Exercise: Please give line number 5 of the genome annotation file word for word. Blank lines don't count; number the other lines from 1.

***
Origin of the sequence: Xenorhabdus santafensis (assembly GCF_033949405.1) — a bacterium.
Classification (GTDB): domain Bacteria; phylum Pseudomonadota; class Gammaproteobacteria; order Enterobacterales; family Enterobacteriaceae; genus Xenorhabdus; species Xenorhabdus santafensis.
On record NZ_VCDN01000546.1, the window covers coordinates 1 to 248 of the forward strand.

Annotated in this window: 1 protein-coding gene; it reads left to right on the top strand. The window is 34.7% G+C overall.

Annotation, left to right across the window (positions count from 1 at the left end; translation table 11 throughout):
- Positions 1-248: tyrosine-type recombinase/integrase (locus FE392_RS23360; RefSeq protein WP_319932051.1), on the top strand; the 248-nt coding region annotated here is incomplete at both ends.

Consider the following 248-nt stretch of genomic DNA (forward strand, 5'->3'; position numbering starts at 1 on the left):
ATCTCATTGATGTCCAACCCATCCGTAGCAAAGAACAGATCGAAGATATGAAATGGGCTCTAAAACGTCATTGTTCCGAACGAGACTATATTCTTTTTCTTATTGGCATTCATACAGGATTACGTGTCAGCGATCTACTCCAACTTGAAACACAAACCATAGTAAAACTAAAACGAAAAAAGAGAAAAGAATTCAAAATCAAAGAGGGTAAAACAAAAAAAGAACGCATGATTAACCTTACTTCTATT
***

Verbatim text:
Annotation, left to right across the window (positions count from 1 at the left end; translation table 11 throughout):